On August 26, 2020, the cities of Syracuse, San Jose, Chicago, and Columbia (SC), and the gun control group Everytown for Gun Safety, sued the ATF in the U.S. District Court for the Southern District of New York seeking to require it to change the definition of a firearm to apply to “ghost guns.”
A firearm is defined by the Gun Control Act (“GCA”) to include the “frame or receiver” of any weapon that “will or is designed to or may readily be converted to expel a projectile by the action of an explosive.”  18 U.S.C. § 921(a)(3).  Regulations adopted by the ATF define a firearm frame or receiver as the “part of a firearm which provides housing for the hammer, bolt or breechblock, and firing mechanism, and which is usually threaded at its forward portion to receive the barrel.”  27 C.F.R. § 48.11.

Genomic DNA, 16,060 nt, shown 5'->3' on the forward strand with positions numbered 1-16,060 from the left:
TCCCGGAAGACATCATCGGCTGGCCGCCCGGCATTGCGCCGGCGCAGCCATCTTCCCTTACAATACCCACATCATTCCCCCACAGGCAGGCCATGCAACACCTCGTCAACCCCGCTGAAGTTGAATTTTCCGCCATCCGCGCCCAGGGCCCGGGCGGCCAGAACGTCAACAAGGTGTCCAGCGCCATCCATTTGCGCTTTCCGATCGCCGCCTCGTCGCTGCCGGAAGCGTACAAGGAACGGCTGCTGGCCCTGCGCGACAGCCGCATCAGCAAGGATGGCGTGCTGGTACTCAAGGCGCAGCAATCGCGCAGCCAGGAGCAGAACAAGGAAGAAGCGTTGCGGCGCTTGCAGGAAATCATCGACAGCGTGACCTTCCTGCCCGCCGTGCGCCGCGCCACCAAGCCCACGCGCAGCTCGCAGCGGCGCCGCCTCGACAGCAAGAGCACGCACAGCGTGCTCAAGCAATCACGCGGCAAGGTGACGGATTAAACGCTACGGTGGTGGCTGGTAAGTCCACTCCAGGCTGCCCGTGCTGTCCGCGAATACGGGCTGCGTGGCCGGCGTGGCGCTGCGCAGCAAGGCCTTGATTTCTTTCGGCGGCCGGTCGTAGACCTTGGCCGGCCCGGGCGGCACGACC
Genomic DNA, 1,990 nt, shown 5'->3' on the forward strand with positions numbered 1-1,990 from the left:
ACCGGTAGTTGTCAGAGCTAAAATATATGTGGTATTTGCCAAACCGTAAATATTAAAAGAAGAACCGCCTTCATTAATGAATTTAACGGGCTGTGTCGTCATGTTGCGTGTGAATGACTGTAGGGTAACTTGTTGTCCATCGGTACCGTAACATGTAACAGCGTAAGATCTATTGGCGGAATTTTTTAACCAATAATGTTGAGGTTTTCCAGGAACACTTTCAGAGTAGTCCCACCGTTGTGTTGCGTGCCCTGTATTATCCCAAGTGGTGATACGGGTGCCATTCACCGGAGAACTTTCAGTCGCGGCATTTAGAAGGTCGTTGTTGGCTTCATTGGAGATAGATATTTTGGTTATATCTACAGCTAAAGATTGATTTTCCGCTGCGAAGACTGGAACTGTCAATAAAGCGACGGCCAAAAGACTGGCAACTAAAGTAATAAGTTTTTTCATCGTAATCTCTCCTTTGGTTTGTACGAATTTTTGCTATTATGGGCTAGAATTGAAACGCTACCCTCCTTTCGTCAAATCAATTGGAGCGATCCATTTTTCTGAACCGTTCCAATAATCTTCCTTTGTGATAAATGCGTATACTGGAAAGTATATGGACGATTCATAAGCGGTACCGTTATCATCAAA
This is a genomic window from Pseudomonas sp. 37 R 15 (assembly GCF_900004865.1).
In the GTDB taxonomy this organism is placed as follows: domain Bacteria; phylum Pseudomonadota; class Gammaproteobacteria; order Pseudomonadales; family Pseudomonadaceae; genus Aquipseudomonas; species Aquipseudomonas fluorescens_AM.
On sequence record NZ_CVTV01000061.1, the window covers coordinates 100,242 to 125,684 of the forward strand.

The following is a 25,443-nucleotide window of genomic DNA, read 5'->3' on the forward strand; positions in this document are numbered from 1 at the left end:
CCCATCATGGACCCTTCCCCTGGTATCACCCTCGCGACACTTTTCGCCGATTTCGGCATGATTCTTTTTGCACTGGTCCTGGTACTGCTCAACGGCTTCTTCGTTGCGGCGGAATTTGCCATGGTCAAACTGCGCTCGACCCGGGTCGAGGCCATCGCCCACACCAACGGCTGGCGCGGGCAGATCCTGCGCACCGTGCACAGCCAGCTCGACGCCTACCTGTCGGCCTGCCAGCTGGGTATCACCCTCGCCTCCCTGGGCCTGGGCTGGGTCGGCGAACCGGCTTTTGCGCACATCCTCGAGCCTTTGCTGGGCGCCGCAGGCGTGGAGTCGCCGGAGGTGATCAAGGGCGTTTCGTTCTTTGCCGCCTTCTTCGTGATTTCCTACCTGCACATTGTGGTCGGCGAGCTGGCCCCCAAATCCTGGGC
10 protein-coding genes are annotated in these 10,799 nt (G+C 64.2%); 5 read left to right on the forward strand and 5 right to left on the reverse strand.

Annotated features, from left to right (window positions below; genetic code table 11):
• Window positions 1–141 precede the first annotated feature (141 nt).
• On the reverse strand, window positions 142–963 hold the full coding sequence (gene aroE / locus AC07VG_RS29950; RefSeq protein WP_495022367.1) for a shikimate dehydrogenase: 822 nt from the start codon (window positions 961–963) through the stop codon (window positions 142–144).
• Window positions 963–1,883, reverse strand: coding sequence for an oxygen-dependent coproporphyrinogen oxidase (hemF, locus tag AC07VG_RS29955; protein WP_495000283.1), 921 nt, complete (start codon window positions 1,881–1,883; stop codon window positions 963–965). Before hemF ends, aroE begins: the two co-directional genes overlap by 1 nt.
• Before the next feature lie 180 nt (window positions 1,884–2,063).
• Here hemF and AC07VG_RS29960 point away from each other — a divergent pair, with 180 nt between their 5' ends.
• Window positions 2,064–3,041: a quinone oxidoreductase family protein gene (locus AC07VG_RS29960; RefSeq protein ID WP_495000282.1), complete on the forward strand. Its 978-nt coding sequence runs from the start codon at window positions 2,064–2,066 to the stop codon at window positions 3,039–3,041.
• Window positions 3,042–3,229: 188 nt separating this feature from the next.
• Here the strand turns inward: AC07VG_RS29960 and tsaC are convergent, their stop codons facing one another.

The complaint alleges that the ATF improperly classifies frames or receivers that have been mostly, but not completely machined into their final form (commonly referred to as being only 80% finished) as not being firearms.  Because they are not considered to be firearms, they are not required to have a serial number, and can be sold without any of the restrictions applicable to firearms.  This makes firearms assembled using them untraceable, which is why they are referred to as “ghost guns.”
Plaintiffs argue that any part that is designed to be made into, or is readily convertible to, a functional frame or receiver of a firearm should be treated as a firearm for purposes of the GCA and seek a court order requiring the ATF to adopt their interpretation.
Renzulli Law Firm will continue to monitor the status of this case.  If you have any questions concerning firearms matters, please contact John F. Renzulli or Christopher Renzulli.